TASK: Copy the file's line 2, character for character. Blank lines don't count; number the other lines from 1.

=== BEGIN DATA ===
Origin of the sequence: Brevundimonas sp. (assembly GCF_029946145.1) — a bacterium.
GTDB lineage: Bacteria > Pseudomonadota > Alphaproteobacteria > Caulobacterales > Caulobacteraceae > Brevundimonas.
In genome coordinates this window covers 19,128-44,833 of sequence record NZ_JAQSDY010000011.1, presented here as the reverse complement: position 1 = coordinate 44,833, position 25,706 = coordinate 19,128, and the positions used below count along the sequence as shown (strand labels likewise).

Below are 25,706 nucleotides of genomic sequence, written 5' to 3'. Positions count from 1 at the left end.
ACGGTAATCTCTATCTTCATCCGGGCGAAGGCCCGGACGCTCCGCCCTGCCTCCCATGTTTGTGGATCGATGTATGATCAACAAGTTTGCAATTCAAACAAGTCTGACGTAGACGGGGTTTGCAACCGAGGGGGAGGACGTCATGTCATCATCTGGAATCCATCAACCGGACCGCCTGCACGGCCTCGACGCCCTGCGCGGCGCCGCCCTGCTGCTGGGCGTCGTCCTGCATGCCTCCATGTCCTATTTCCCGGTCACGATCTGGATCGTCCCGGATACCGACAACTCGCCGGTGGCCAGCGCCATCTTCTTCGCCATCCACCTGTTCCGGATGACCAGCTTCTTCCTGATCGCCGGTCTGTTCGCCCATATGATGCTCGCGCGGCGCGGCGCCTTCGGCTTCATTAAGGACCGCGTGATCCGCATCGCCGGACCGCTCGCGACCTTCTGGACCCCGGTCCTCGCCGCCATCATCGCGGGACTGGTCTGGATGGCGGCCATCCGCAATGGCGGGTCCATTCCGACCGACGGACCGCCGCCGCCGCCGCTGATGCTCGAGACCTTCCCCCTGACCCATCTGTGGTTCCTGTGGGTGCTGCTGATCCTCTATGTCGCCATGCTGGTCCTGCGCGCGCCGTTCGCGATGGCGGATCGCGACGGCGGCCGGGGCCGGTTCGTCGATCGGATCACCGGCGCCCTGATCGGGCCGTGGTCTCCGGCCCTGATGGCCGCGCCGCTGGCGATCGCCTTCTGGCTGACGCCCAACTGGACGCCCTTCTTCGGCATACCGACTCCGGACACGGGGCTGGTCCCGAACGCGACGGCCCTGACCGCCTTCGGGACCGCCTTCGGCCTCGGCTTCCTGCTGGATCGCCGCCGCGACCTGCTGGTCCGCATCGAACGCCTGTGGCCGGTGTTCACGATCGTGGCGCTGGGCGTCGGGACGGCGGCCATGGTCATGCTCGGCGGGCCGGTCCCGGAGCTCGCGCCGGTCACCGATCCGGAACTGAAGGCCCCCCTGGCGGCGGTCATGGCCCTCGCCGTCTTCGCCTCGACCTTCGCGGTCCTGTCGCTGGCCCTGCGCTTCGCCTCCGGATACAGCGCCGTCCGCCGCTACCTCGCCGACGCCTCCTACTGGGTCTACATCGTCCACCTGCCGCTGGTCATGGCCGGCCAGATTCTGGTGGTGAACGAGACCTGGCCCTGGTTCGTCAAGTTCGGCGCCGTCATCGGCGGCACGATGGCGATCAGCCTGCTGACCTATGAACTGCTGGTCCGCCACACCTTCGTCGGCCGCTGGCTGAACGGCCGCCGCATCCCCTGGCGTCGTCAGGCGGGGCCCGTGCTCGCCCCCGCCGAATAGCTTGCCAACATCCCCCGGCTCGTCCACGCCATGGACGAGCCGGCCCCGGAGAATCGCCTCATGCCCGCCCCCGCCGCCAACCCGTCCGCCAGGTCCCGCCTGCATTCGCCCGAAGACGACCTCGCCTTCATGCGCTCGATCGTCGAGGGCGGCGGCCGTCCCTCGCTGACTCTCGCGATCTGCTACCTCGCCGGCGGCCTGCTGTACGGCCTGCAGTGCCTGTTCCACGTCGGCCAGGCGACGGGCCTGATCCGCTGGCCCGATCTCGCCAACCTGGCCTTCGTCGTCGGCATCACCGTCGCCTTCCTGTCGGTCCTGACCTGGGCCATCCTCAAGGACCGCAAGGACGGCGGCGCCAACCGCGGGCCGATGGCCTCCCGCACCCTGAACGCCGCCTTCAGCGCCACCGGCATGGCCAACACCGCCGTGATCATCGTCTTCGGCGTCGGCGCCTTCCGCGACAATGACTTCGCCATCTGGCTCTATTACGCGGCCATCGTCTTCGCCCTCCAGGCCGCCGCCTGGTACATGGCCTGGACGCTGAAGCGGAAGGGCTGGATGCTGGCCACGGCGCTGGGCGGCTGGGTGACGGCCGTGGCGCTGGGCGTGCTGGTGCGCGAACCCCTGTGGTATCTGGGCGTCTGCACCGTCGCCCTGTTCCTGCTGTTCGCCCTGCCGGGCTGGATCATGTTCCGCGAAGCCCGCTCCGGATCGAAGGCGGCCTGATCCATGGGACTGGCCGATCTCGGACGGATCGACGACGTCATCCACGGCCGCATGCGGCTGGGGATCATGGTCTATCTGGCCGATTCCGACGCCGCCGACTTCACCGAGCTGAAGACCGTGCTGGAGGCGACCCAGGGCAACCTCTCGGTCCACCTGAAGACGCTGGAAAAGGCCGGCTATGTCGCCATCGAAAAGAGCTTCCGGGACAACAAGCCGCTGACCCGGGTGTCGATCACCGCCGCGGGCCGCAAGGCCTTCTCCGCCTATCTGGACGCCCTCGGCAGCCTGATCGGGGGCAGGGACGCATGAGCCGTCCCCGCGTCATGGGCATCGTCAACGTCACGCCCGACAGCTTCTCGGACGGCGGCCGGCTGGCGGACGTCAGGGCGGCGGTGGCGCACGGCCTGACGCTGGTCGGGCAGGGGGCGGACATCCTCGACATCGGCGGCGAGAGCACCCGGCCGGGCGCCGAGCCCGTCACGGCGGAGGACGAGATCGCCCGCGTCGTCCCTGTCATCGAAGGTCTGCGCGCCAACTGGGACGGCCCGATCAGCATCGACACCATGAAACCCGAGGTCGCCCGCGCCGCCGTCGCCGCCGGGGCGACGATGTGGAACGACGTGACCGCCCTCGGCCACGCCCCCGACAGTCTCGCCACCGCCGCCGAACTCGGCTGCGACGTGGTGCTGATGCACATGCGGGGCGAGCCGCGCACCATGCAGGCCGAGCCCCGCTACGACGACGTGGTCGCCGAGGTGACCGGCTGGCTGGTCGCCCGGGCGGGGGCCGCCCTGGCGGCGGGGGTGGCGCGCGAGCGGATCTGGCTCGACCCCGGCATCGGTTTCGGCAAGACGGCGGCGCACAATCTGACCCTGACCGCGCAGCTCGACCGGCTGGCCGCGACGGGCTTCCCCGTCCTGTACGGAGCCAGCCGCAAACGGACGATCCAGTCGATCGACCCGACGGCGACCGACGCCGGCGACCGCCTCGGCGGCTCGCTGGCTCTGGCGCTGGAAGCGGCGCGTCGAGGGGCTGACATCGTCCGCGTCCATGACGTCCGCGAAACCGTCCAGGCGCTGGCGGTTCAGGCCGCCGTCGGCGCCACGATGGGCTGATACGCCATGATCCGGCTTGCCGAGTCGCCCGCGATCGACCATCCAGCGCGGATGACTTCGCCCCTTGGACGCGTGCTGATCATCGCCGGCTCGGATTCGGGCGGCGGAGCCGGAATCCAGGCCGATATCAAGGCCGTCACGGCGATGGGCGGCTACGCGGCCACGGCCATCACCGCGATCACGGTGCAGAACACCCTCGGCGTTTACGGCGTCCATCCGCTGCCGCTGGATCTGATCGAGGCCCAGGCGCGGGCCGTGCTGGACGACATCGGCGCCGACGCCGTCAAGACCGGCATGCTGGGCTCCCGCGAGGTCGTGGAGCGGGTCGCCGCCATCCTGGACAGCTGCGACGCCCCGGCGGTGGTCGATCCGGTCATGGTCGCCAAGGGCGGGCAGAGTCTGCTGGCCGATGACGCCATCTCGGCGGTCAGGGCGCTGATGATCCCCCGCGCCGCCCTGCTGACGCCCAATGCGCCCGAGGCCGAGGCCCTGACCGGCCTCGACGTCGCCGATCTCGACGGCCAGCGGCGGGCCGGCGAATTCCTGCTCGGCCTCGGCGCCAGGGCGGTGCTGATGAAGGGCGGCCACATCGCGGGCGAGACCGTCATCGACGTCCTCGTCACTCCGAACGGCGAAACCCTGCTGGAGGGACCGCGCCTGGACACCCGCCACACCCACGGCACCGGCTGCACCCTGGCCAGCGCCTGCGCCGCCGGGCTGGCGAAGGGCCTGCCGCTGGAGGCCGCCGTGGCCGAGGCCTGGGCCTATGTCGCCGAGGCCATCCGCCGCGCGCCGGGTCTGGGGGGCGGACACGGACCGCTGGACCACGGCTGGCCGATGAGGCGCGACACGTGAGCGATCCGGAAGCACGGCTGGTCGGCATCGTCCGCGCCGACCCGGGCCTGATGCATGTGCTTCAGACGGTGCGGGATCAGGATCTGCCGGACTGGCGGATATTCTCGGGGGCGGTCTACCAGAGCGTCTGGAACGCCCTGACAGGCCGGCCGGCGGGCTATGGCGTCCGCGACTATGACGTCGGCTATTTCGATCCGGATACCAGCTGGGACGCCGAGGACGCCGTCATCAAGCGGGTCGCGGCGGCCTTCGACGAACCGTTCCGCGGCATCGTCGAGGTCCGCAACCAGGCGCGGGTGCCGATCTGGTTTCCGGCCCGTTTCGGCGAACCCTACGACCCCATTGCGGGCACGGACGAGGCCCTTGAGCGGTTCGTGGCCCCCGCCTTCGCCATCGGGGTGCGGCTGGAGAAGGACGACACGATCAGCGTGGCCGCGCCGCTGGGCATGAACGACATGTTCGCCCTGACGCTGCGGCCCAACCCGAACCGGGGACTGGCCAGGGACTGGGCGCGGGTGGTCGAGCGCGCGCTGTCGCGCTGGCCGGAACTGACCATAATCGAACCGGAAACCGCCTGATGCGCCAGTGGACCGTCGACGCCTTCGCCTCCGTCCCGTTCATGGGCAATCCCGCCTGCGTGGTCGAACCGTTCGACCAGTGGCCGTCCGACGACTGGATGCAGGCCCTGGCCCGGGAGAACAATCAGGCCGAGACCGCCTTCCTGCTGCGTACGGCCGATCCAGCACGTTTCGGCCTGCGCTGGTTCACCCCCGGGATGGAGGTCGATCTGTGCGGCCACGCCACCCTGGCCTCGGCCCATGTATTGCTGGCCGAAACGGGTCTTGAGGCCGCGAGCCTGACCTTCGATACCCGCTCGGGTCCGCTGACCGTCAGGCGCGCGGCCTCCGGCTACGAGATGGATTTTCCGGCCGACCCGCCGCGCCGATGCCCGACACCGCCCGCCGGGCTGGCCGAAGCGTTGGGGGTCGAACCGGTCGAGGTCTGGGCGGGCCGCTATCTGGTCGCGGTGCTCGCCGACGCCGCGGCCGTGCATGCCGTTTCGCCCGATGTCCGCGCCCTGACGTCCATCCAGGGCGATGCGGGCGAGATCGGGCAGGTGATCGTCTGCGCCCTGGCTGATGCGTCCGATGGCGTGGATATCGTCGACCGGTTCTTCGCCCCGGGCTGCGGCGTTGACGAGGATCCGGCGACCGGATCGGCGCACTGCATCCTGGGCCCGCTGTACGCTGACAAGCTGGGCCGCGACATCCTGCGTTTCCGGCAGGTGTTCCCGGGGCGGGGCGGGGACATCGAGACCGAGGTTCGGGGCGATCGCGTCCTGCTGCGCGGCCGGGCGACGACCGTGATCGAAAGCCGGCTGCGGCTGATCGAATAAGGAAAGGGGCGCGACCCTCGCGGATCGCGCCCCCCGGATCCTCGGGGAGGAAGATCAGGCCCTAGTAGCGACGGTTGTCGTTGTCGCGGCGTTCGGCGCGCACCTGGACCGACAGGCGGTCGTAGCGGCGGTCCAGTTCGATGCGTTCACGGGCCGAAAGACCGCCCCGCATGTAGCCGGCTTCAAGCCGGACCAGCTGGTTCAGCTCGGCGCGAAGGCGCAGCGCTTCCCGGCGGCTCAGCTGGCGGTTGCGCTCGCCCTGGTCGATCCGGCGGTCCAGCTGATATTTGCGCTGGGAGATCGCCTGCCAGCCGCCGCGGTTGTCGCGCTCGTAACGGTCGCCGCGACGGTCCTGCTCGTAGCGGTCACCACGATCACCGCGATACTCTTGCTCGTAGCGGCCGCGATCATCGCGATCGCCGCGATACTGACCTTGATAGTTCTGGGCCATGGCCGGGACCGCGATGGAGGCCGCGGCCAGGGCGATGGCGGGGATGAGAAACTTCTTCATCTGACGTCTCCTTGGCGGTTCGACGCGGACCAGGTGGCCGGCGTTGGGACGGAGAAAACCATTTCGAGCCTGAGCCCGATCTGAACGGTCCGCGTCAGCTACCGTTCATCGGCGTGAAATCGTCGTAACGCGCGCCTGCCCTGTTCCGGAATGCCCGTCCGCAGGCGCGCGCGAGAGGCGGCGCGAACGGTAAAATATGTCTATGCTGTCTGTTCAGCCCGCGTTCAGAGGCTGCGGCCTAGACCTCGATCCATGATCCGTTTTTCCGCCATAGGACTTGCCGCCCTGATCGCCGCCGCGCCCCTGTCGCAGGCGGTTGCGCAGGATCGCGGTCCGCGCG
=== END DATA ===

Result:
GTDB lineage: Bacteria > Pseudomonadota > Alphaproteobacteria > Caulobacterales > Caulobacteraceae > Brevundimonas.